The New York Times-Siena College survey released this week showed Democratic presidential nominee Joe Biden leading by 3 points, within the poll’s 3.9-percent margin of error.
Ernst has been an enthusiastic supporter of the president and a reliable vote for Senate Republicans. However, she has occasionally broken with Trump throughout his presidency. The senator was critical of Trump’s tariffs on Chinese exports last year and expressed support for renaming Confederate military bases, acknowledging she received pushback from members of her party on the issue.
Ernst’s campaign says the senator is running her own campaign, calling her an independent voice for Iowa.
Republicans say Trump’s presence on the ballot won’t necessarily be a death knell for Ernst’s campaign, saying it will likely drive turnout from the party.
“I think he is an asset to her,” said one Republican strategist.
Republicans also point to high in-person early voting turnout in Iowa, as well as the large number of independent and Republican-leaning voters who have yet to vote this year as a positive sign for their candidates.
“All of those are pretty good indicators and pretty good signs that we’re probably performing pretty well right now, and the opportunity to continue to perform and perform at a better rate is still in front of us,” said GOP strategist David Polyansky, who worked as a top adviser to Ernst during her 2014 Senate campaign.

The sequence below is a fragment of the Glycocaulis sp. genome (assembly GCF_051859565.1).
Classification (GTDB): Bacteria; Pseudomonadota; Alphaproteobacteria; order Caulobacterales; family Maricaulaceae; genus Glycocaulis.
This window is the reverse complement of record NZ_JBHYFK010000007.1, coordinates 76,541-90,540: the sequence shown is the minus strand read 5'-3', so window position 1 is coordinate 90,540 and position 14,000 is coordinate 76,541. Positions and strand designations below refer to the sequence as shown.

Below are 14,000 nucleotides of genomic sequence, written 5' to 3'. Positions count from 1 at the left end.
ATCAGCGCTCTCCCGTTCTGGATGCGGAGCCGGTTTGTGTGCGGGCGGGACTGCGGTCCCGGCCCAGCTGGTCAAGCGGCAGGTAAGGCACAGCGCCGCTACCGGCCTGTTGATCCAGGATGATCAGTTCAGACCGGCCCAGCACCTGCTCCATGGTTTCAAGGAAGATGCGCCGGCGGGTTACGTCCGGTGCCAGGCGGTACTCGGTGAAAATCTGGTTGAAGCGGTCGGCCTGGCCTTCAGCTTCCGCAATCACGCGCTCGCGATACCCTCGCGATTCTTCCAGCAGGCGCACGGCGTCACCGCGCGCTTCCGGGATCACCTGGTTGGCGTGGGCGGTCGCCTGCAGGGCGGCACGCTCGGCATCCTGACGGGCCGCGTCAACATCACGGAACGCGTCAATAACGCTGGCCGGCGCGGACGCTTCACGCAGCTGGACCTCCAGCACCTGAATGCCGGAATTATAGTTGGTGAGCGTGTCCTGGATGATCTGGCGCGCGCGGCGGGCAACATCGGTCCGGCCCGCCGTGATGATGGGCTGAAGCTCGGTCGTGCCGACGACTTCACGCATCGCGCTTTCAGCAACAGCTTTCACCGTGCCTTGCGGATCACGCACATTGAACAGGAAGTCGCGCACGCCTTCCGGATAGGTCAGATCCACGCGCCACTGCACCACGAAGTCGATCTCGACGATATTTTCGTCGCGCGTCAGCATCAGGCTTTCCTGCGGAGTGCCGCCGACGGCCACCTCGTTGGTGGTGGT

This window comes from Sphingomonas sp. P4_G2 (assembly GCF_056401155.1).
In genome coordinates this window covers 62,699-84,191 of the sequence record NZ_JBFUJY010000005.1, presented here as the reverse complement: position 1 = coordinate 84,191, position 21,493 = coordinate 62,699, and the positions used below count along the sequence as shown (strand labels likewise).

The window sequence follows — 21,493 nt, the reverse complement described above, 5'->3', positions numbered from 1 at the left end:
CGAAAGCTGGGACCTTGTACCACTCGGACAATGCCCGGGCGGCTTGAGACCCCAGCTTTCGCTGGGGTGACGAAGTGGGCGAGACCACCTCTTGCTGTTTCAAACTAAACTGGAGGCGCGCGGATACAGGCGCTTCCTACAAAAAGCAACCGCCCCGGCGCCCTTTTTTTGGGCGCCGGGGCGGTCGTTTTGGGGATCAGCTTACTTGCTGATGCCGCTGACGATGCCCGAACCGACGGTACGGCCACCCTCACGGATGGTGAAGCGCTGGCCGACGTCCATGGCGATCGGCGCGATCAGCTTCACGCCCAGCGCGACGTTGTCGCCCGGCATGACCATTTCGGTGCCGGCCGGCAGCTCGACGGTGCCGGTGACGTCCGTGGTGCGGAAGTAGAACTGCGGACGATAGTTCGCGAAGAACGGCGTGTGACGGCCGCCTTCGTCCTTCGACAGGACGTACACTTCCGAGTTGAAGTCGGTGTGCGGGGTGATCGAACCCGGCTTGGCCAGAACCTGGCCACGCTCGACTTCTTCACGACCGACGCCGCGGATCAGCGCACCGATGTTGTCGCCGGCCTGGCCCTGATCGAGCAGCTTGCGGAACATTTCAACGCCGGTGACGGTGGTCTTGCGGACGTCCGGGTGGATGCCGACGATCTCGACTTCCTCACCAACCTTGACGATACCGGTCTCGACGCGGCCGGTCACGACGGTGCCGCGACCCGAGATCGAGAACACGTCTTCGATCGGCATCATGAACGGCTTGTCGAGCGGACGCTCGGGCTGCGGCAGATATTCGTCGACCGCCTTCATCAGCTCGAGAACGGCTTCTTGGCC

Some experts also point to the history of Iowa voters splitting their tickets, warning not to put too much stock into the top of the ticket.
The midterm elections in Iowa two years ago saw voters splitting their tickets between a number of Democratic congressional candidates, including now-Reps. Abby Finkenauer (D) and Cindy Axne (D) and the state’s incumbent Republican Gov. Kim Reynolds.
The 2018 results could provide some reassurance to Ernst, who Democrats have frequently tried to tie to Trump.
“Those independents split the ticket,” Hagel said. “Just because they vote one way in the presidential race doesn’t necessarily mean they’re going to vote the same way in the other statewide races.”
Sean Bagniewski, the chair of the Polk County Democrats, said it’s also possible that ticket splitting won’t necessarily work to Ernst’s advantage.
“I think there will be Trump voters who vote for Theresa Greenfield because she is new, they like who she is, they know of her,” Bagniewski said. “For whatever reason, fair or unfair, there are a lot of folks in rural Iowa and really across Iowa who hold the trade war and ethanol standards against Joni Ernst, but they still won’t hold it against Donald Trump.”
Ernst’s favorability rating reached a peak of 56 percent in February 2016, but a September Des Moines Register poll showed it at 44 percent. Forty-eight percent of voters said they viewed Trump favorably in a September presidential poll from the publication.
Bagniewski said turnout, which has already reached record levels in Iowa less than two weeks from election, will be one of the biggest factors in the race.
“It’s all turnout in all honesty, which it is everywhere in America right now,” he said.